This Is Water - A Commencement Speech On How To Become A Better Thinker



In my opinion, David Foster Wallace gave the second best commencement speech after Steve Jobs.  I encourage everyone to read this one.  David talks about the importance of not only just thinking in general, but the importance of understanding what to think about.


An example that he talks about is when some one is hungry after a long day at work and there is no food in the fridge.  Now they have to go to the grocery store. Once you finally arrive there and gather all of your items together to pay, you then need to get on a line, which you learn is a very long line.  This frustration that you now feel is part of what David refers to as your "default setting" because this feeling just naturally occurs.


You know that being angry is a negative emotion, but it still doesn't stop us from getting angry.  David talks about understanding that we may very well be angry, for understandable reasons, but there are other ways to get through this long line that we have to wait on before we pay.  This long line can give us a chance to think and that is what David does when he gets on these long lines after a difficult day at work.  He uses this time to think, and that thinking can be about an importance sales pitch he made to a client, an importance discussion that went on during a meeting, or any other important decision or moment that was made in that day.


Understanding what to think about is a very good way to better your outlook on life.  I summarized and put some of my favorites quotes from the speech below, but you can also check out the links at the bottom if you are interested in reading it yourself, which I recommend because it's that good.


David starts off his speech by sharing this short metaphor for life:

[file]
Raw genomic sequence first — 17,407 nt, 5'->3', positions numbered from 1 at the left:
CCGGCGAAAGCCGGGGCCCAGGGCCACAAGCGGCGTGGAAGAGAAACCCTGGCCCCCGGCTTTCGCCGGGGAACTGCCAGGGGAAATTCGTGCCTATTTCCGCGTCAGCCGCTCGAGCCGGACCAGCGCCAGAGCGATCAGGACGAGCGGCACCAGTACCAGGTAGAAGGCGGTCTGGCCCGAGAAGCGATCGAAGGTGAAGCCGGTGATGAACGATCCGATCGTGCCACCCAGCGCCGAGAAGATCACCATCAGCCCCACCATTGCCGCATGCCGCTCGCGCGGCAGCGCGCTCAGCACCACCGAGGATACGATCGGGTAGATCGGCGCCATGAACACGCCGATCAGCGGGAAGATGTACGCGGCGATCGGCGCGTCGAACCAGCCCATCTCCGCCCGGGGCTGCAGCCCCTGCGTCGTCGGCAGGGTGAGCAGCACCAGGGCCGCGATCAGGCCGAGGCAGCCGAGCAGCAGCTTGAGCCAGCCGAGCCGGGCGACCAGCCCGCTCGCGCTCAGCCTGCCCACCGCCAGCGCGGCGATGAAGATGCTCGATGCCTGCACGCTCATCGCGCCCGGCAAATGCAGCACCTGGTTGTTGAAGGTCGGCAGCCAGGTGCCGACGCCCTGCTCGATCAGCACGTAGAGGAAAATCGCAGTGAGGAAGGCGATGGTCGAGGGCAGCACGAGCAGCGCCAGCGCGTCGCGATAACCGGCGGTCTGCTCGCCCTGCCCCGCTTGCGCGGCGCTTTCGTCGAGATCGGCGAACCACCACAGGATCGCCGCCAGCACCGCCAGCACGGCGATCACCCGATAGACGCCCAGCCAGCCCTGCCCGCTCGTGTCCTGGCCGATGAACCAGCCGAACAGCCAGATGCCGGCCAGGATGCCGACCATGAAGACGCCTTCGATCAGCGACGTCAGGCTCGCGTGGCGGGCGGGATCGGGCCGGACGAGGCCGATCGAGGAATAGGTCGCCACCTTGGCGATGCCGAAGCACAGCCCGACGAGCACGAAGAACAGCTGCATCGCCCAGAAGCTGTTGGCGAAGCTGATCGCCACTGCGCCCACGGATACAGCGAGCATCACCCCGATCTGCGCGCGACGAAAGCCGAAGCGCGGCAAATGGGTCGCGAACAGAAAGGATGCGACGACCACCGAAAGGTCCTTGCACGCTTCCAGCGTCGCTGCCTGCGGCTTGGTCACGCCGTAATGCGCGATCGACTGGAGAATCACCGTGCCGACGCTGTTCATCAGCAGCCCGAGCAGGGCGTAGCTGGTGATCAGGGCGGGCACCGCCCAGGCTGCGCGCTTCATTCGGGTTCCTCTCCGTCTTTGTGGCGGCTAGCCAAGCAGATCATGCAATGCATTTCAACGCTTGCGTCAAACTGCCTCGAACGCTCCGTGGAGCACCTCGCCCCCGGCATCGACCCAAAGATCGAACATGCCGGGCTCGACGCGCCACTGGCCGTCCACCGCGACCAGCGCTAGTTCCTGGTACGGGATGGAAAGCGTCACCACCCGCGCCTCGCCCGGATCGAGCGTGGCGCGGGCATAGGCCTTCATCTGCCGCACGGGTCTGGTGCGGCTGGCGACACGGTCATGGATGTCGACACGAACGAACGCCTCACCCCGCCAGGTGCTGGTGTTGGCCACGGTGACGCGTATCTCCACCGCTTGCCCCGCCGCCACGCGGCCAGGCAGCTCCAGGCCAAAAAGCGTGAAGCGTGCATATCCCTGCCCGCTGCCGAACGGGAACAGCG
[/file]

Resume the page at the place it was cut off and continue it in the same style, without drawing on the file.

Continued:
“There are these two young fish swimming along and they happen to meet an older fish swimming the other way, who nods at them and says “Morning, boys.  How’s the water?”  And the two young fish swim on for a bit, and then eventually one of them looks over at the other and goes “What the hell is water?”


I like this because it sums up a lot that happens in life.  We are these small fish swimming in a huge ocean (known as planet Earth) and the big and important realities are often right in front of us, yet they are the hardest for us to see and realize.


“The really significant education in thinking that we’re supposed to get in a [liberal arts college] isn't really about the capacity to think, but rather about the choice of what to think about.”


Here is another good story that David shares which highlights the way that two different people can interpret an event entirely different despite having the same information:


“There are these two guys sitting together in a bar in the remote Alaskan wilderness.  One of the guys is religious, the other is an atheist, and the two are arguing about the existence of God with that special intensity that comes after about the fourth beer.  And the atheist says: 'Look, it’s not like I don’t have actual reasons for not believing in God.  It’s not like I haven’t ever experimented with the whole God and prayer thing.  Just last month I got caught away from the camp in that terrible blizzard, and I was totally lost and I couldn’t see a thing, and it was fifty below, and so I tried it: I fell to my knees in the snow and cried out ‘Oh, God, if there is a God, I’m lost in this blizzard, and I’m gonna die if you don’t help me.' And now, in the bar, the religious guy looks at the atheist all puzzled.  Well then you must believe now,' he says, 'After all, here you are, alive.'  The atheist just rolls his eyes.  'No, man, all that was, was a couple of Eskimos happened to come wandering by and showed me the way back to camp.”'